8. anne Walker

    Absolutely fascinating it’s true you learn something every day however you do it keep up the good work love your books 📚❤️

  9. David Robertson

    What an excellent explanation. One that I sort of understand; I don’t have pictures in my head or even words or numbers. I just think my ability is in my creations when I turn wood.

  10. Teresa Smith

    How interesting. Is it the same when you read books by other writers? When I am really into a book (all your Logan and Hoon books are included here) it is like a movie in my head. I see and hear the characters interact with each other. Thank you for all your fabulous books, keep up the good work.

  11. Michelle

    TL;DR. I get it! I’m not aphantasic but hypophantasic (limited visualization.)

    It was maybe 4 months ago that I learned about aphantasia. For me, the mind’s eye was just a phrase to get you to think about something, not necessarily see it. I use my mind’s eye, but I guess it’s not visually but in words and narrative. I had no idea people actually saw pictures in their minds while reading like a movie. I never have. And I’m with you, I have tried and failed to count sheep.

    As I delved deeper into the subject, I can’t say I am 100% aphantasic, in fact, those highly scientific online tests say I am hypophantasic. With incredible concentration, which probably is a look of constipation, I can visually recall memories, people, or places I have been but despite the Hoonian-level of mental effort, I am not always successful.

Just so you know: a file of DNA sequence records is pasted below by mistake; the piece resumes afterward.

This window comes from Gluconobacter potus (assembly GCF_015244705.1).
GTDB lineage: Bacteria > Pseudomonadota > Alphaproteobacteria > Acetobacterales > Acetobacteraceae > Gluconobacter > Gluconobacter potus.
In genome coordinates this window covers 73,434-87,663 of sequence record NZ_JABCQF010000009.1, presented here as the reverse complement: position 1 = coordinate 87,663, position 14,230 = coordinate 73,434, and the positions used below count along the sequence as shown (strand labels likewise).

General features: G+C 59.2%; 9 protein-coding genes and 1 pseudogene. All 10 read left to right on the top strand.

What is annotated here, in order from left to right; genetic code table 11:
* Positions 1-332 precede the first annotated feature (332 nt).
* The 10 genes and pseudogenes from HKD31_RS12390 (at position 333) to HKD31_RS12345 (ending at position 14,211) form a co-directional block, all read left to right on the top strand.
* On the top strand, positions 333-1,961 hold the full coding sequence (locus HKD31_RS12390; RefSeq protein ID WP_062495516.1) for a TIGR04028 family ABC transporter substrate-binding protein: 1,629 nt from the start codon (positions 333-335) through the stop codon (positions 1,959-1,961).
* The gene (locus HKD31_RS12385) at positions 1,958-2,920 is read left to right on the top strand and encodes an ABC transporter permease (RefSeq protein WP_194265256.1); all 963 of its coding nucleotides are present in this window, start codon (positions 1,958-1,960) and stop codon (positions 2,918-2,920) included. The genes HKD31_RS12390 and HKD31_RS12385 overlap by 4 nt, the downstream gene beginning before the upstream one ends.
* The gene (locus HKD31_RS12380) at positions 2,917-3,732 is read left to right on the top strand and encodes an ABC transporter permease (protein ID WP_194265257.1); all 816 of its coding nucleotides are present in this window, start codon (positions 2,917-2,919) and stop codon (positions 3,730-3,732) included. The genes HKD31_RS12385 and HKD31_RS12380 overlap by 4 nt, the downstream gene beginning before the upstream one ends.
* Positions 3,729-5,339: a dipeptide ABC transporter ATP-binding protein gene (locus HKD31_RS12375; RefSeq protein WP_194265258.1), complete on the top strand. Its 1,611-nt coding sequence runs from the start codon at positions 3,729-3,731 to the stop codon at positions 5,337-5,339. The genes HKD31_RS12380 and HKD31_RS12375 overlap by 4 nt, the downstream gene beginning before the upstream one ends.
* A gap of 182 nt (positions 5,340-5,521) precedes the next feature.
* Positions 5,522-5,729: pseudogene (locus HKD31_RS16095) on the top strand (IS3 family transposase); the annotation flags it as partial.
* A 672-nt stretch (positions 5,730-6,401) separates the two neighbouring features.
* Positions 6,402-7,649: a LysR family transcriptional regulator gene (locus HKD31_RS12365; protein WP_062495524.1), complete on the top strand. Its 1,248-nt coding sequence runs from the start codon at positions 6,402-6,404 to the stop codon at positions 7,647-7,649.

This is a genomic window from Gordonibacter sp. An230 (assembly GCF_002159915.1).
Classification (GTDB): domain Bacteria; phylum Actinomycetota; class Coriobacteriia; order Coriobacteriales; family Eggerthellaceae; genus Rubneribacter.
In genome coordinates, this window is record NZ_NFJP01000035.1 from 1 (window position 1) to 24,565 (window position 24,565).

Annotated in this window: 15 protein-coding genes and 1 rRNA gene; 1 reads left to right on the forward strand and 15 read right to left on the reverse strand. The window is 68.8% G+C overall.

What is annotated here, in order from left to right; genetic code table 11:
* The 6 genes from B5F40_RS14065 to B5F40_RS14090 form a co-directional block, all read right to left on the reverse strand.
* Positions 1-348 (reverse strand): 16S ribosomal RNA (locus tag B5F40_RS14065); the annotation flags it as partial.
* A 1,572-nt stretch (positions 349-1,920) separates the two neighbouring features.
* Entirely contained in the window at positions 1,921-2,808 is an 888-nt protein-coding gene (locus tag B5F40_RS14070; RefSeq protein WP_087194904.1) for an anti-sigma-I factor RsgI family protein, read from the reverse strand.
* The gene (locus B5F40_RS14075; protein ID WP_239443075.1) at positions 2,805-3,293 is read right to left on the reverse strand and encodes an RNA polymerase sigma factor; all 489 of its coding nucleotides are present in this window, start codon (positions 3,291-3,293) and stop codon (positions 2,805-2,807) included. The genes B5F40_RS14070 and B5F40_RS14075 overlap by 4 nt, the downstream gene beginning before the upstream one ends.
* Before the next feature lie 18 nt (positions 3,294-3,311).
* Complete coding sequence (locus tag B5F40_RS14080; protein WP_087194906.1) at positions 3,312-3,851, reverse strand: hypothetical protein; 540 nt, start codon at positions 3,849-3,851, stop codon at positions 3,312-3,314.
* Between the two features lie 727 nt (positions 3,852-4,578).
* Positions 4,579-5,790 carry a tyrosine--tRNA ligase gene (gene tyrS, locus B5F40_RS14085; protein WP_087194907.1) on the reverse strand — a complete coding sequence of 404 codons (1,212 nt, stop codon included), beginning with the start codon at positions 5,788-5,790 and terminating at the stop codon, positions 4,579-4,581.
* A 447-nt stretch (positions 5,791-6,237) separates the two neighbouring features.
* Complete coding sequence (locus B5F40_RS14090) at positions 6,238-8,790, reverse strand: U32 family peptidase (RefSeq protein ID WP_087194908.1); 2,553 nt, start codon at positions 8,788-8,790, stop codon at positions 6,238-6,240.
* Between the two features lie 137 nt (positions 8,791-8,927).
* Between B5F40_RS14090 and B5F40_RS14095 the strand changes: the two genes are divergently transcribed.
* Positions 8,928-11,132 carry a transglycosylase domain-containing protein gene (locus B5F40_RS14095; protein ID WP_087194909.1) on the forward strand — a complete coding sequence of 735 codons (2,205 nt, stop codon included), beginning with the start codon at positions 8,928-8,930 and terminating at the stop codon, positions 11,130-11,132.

When I am “successful,” it is never in active form, but as if I am looking at a photograph without my glasses on (I’m nearly blind without them.) But yet if you asked me to describe that person or place, I would have no trouble. When recalling memories, it’s in story form, emotions are conjured, but it’s not a movie.

    I have always used language which would indicate I see images. In school, I was always caught daydreaming (a symptom of another issue, ADHD). I have an incredibly vivid (another visual word) imagination and would make up stories all day in my head, but always in words, never in pictures.

    Even recently in your DCI Logan FB group, I asked for help with figuring out character ages (thanks for answering, btw), and someone replied asking why did it matter. I replied so I could ‘visualize’ the characters but that would indicate creating a picture of their physicality and I don’t, I can’t. Knowing the ages helped me ‘see’ where they were at in their life cycle and probable life experiences, giving greater insight into their mindset (or realistic potential plots like Ben retiring.)

    Now you’re probably wondering why the fuck I went into all this, dunno, I’m a story-teller so I guess it’s me saying ‘I get it.’

    I understand how you’re able to publish as much as you do because I can mentally write a story or a damn good, fully fleshed outline in a day or two (actually typing it all out is another matter entirely as is sustained focus on the physical task.) Stories constantly come to me, but it’s all in words, narration, never ever in pictures. They flow already in written form or maybe it is spoken like an inner dialogue thing?, so nothing has to be translated from a visual reference to a written one, in essence skipping a step in the creative process.

  12. Robin

    First, I want to thank you for the great Christmas Story – Die Hard move over!